Masters degrees in Heritage Studies equip postgraduates with the skills to critically examine and observe tangible and intangible heritage across the world. These include, but are not limited to: objects, practices, traditions, and social and cultural movements.
Related subjects include Social History, World History and Modern History. Entry requirements usually include a relevant undergraduate degree such as History, English Literature, Archaeology or Cultural Studies.
Heritage studies is a term which covers a broad range of scholarly activities, from oral history research to archiving, curating to public speaking.
Courses in this field are generally vocational in kind, with work placements or research projects in conjunction with institutions such as museums or archives being a typical component.
There are many areas for you to specialise in within this field, whether that be the local history of the area in which you study, or a broader analysis of the traditions of a given culture or race.
Careers in this field are extremely varied, with traditional roles including archiving and curating, academia or independent research, and publishing. Other roles may include marketing, roles in the media such as journalism and broadcasting, and public relations.
Arts management and heritage studies are emerging disciplines that examine how societies preserve, understand and pass on history and culture. This exciting programme combines theory and practice to give you an insight into the changing nature of the heritage sector.
Core modules explore the nature of ‘heritage’, how meanings of objects, artworks and buildings change in different contexts. You’ll examine the challenges faced by arts managers and cultural leaders, and the changes that have led some museums to move towards the role of the ‘manager’ rather than the ‘curator’.
You’ll even choose from optional modules to tailor your degree to your interests or career plans – including the chance to undertake a work placement and apply theory to a professional context.
Supported by our Centre for Critical Studies in Museums, Galleries and Heritage, you’ll benefit from our partnerships with major arts and cultural organisations to find out what it means to work in this challenging sector.
You’ll study in the heart of a cultural hub for this diverse and vibrant region. Leeds is home to a national museum, nine council-run museums, galleries and heritage sites and many private and charitable museums and galleries.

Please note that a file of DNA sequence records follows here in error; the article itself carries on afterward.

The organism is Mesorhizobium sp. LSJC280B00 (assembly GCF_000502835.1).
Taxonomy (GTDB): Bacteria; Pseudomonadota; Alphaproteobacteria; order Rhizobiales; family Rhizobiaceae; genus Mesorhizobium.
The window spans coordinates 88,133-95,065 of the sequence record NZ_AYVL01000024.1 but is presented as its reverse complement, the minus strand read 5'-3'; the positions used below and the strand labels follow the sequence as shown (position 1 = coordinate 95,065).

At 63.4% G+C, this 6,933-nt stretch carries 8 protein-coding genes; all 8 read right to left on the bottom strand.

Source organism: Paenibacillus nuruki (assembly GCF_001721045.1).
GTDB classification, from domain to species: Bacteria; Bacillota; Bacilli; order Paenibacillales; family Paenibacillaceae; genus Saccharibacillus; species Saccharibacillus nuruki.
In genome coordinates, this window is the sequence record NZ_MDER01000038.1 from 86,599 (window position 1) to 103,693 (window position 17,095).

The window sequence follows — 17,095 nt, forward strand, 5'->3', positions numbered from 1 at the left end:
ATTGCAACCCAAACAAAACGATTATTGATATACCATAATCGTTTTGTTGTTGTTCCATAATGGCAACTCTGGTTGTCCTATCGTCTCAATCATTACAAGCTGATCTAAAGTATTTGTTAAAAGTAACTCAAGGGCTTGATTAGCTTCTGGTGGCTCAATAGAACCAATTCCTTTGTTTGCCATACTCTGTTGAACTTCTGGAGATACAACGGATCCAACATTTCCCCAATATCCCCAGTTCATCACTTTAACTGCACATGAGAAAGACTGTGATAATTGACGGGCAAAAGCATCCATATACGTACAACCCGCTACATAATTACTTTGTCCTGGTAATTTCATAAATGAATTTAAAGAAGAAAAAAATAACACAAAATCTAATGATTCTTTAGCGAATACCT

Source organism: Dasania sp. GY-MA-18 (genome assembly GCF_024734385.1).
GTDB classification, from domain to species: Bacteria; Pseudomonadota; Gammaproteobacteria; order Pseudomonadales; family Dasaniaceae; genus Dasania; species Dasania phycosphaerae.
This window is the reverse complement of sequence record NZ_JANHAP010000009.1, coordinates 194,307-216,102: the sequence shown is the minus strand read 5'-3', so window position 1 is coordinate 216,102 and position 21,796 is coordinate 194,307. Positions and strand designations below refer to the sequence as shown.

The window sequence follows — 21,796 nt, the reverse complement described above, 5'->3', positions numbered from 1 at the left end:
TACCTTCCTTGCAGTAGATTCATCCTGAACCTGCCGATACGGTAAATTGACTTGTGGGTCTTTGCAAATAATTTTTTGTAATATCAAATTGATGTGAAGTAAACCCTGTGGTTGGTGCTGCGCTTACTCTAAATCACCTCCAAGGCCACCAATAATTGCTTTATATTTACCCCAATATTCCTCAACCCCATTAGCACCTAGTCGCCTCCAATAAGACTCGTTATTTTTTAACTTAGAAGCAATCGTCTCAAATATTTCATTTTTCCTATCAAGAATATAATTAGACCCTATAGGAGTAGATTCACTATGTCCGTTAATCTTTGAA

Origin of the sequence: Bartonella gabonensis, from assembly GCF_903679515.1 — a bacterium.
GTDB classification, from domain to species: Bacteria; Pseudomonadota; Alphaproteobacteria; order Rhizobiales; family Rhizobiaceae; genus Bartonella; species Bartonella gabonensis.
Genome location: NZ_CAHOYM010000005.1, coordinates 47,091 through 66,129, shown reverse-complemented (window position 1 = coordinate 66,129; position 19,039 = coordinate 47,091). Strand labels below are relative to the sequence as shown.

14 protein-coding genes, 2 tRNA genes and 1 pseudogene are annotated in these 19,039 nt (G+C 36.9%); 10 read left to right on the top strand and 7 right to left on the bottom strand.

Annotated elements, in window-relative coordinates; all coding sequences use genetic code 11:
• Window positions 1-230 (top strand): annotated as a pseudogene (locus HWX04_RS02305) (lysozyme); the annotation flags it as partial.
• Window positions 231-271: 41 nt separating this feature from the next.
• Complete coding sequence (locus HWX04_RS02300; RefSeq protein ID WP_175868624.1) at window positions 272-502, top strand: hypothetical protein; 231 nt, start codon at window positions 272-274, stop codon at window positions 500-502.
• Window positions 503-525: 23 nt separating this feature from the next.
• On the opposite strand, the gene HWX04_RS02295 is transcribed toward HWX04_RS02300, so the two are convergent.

We’re also a short bus or train journey away from everything the rest of Yorkshire has to offer, from The Hepworth Wakefield to the National Media Museum, Yorkshire Sculpture Park and the Bronte Parsonage Museum. We have close links with many of these cultural institutions to support your practical learning.
This exciting, new programme has been developed in close collaboration with the School of Performance and Cultural Industries and allows students to undertake core and optional courses in both Schools. Students become members of the Centre for Critical Studies in Museums, Galleries and Heritage and enjoy the opportunities that membership offers, from networking events and links to alumni, to conferences, seminars and reading groups.
Like all our masters programmes, this programme comprises of core and optional elements. At its core are two modules which develop your understanding of arts management, cultural leadership and heritage studies – you’ll explore the concepts of ‘heritage’ and ‘history’, different methodological and theoretical approaches to heritage and the institutions involved in presenting ‘heritage’ to a wider audience.
You’ll also examine theoretical concepts in the emerging field of arts management and the challenges faced by arts managers and cultural leaders. Privileged access to our arts and cultural partners will give you an insight into the challenges of bringing theory and practice together.
All MA students in the School take two core modules which develop the research skills to complete research projects such as your essays and dissertation. This will build to a symposium in Semester 2 where you present some of your own research, and a dissertation which enables you to undertake research in a topic of interest to you.
In addition, you’ll choose from a range of optional modules from the School of Fine Art, History of Art and Cultural Studies and the School of Performance and Cultural Industries. These will include the opportunity to complete a placement in either arts management or heritage.
As a part of the degree students are encouraged to build a portfolio of project work to support future job applications.
We use a range of teaching and learning methods to help you benefit from the expertise of our staff. These include weekly seminars, group learning sessions, tutorials and lectures. You’ll also benefit from the expertise of visiting speakers, visits off campus and practical experience. Independent study is also vital to this programme, allowing you to develop your individual skills and prepare for taught sessions.
Depending on the modules you choose, you may experience a range of different assessment methods. These usually include essays of around 7,000 words, individual and group presentations, in-course assessment and project work. You may also be asked to complete a reflective log for your projects, allowing you to look back and critically assess your own practice.
All students have a choice of two optional modules. A number of these modules have a work or enterprise component to gain first-hand experience of contemporary museum and gallery practice. If you have a particular ambition in mind for a work placement, we try to find a role that suits you.